Stories tagged sky diving

Oct
16
2008

I would so not do this: Joseph Kittinger jumps out of the Excelsior III balloon at 102,800 feet.
I would so not do this: Joseph Kittinger jumps out of the Excelsior III balloon at 102,800 feet.Courtesy US Air Force
I attended yet another great Cafe Scientifique event put on by the Bell Museum the other night called: Art and Aeronautics—A Conversation with Tomás Saraceno. Tomás and his teammate Alberto are artists in residence at the Walker Art Center in Minneapolis and have been working with the Aerospace Engineering and Mechanics department at the University of Minnesota. In short they are building a giant balloon out of reclaimed trash--primarily plastic bags. This talk got me on an balloon science research kick and thought I would share some links:
First off, check out some of the pics of Tomás and Alberto's project, the Museo Aero Solar.

There was lots of talk at the presentation about women's important role in the early days of flight when ballooning dominated. There was even some debate about whether a woman was the first person in space...via balloon...in the 1920s! I couldn't immediately find any information on this claim on ye old internets, but I would love to hear from any buzz readers who might know more information.

Getting to space by balloon might seem crazy, but that's exactly what the Air Force was trying to do before our attempts with rockets. Check out Project Manhigh(yep its really called that) and Project Excelsior. Several of these early space balloons were piloted by Air Force Colonel Joseph Kittinger, the first, possibly only, man to ever break the speed of sound, without a vehicle. He did it by jumping out of a balloon about 20 miles up.

Students are getting into the high altitude balloon game all over the place as well: reusable experiment platform goes to the edge of space, pics at the edge of space, and legos in space.

I think balloons are my new favorite science obsession.

Dec
13
2007

A swarm of humans: The sky is full of human gliders in the flying-squirrel-like outfits. The winged suits are the newest trend in sky diving, giving jumpers the chance to glide at up to speeds of 140 miles per hour.
A swarm of humans: The sky is full of human gliders in the flying-squirrel-like outfits. The winged suits are the newest trend in sky diving, giving jumpers the chance to glide at up to speeds of 140 miles per hour.Courtesy Matt Hoover
Working on the museum floor the other day, one of the volunteers in my gallery was telling me all about human gliding. He’s big on aviation and had some interesting stuff to share on things he’s heard about and seen (but not actually done).

Unfortunately, I wasn’t able to take any notes at the time, but it got me curious enough to Google around and learn more about human gliding. It appears to be just the thing for the sky-diving veteran who’s looking for a bigger adrenaline buzz.

How does this work?

The wingsuit that human gliders wear essentially turns them into a parachute. The flaps between the wearer’s limbs create an airfoil that generates lift as they inflate with air. Gliders can then manipulate their bodies to control the direction and speed of their descent. Jumping from a moving aircraft like an airplane or helicopter also gives the human glider forward speed that translates into lift potential which slows down the fall rate of gliders and gives them a higher glide ratio.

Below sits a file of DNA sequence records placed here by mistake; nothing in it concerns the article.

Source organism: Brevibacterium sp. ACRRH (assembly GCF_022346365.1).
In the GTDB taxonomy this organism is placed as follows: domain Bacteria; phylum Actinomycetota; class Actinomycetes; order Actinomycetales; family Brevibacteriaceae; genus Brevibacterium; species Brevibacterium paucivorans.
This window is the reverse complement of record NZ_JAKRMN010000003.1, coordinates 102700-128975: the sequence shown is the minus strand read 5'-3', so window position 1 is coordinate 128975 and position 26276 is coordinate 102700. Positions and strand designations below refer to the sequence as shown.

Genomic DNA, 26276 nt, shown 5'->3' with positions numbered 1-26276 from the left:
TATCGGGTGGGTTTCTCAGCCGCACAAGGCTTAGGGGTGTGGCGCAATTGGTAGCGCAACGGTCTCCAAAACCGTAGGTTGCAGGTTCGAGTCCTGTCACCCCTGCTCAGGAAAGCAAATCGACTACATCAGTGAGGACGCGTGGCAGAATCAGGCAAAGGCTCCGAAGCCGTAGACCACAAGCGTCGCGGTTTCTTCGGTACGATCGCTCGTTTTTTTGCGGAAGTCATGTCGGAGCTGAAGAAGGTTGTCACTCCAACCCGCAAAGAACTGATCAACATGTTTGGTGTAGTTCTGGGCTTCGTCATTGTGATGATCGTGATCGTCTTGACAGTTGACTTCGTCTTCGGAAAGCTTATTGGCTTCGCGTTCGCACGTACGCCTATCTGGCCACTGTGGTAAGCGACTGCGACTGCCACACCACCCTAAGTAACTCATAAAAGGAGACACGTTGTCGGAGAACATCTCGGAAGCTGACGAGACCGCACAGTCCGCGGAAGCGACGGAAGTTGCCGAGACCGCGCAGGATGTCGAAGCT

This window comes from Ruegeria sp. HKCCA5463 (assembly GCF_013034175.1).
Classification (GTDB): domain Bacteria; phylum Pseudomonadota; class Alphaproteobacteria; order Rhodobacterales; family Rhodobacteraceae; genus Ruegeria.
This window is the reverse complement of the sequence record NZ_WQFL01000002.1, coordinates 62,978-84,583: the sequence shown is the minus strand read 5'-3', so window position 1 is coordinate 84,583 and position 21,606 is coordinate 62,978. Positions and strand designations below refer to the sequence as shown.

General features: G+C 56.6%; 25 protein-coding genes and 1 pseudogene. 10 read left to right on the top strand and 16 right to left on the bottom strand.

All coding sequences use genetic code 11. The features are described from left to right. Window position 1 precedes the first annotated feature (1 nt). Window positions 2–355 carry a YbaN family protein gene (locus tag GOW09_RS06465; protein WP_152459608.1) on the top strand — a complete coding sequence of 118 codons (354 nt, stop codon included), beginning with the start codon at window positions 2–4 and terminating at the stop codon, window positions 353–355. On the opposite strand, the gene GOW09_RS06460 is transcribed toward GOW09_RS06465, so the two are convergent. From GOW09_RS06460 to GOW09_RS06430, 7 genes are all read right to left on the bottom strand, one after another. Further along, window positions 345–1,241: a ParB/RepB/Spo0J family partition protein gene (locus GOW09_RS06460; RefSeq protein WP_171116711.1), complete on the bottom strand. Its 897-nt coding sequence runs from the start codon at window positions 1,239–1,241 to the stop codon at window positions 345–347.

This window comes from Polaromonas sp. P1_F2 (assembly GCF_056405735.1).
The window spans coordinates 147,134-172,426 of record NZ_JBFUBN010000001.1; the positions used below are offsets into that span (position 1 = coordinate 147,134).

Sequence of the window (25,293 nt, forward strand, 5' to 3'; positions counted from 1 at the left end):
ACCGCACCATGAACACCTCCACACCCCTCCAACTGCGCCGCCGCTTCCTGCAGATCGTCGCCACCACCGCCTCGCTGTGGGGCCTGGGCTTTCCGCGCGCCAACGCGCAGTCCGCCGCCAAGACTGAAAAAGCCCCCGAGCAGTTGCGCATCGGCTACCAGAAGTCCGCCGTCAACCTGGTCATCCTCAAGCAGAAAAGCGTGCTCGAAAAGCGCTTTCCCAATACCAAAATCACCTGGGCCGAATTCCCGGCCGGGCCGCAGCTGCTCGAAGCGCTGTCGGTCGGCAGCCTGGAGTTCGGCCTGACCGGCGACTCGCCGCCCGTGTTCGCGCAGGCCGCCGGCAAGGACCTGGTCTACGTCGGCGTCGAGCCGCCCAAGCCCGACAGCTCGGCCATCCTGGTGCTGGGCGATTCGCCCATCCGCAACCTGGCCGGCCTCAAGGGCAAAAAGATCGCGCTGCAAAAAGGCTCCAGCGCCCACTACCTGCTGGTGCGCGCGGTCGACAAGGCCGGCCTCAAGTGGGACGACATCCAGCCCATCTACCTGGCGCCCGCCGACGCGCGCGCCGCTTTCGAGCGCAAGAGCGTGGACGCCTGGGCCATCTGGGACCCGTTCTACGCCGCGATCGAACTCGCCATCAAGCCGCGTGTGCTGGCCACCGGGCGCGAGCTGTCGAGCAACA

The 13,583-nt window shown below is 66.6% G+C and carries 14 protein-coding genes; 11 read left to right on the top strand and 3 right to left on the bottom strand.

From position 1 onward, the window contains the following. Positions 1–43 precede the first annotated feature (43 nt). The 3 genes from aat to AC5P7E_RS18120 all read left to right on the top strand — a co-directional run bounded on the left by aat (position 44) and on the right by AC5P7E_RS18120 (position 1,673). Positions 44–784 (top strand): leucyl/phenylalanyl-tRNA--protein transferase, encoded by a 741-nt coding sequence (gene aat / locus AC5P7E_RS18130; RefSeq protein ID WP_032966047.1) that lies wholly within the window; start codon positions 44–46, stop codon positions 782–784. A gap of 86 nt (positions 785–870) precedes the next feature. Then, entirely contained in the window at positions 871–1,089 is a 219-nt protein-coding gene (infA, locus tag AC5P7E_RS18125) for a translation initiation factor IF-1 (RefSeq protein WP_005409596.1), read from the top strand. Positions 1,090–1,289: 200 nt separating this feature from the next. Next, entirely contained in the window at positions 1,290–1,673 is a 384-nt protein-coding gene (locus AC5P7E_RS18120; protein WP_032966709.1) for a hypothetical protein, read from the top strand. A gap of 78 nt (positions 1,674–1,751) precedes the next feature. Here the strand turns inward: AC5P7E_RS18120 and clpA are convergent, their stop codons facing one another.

Here’s an awesome YouTube video of a human glider in action. (Warning: The video itself is unobjectionable, but the comments posted to YouTube contain profanity and other strong language.)

Human gliders, when keeping their bodies parallel to the horizon, can reach speeds of 110 to 140 miles per hour. Many human gliders, however, find it a bigger challenge to see how slow they can glide while maintaining their aerodynamics, sort of, but not completely like, stunt pilots stalling out their engines when they’re doing tricks. Some human gliders have slowed themselves down to speeds as low as 25 miles per hour and have lived to talk about it. A more conventional slow speed, however, is about 60 miles per hour.

A closer look: From above, here's a closer view of what's involved with human gliding.
A closer look: From above, here's a closer view of what's involved with human gliding.Courtesy Matt Hoover
While it’s still a pretty new technology to be used in the sky diving realm with experiments going back about 10 or 15 years, man has been striving to glide through the air for ages.

In the modern era, between 1930 and 1961 there were 71 reported deaths of people attempting to glide or fly with wings attached to their bodies. There were also four successful flights in that same time.

And it appears that human gliding advancements aren’t going to hit the wall any time soon. Experiments are now underway in attaching jet burners to the shoes of human gliders, giving them more thrust and speed to play around with in the skies.

It should go without saying, but nevertheless, don’t try this at home kids, Jackass actors or any others who are easily tempted to display poor judgment. Human gliders are very experienced skydivers who have studied up on this type of aerodynamics.

That all said, is this something that you’d want to try? Share your thoughts here with other Science Buzz readers.

Here are some links if you’d like to learn more about human gliding.

Technovelgy.com

Lucky Aviation

Wikipedia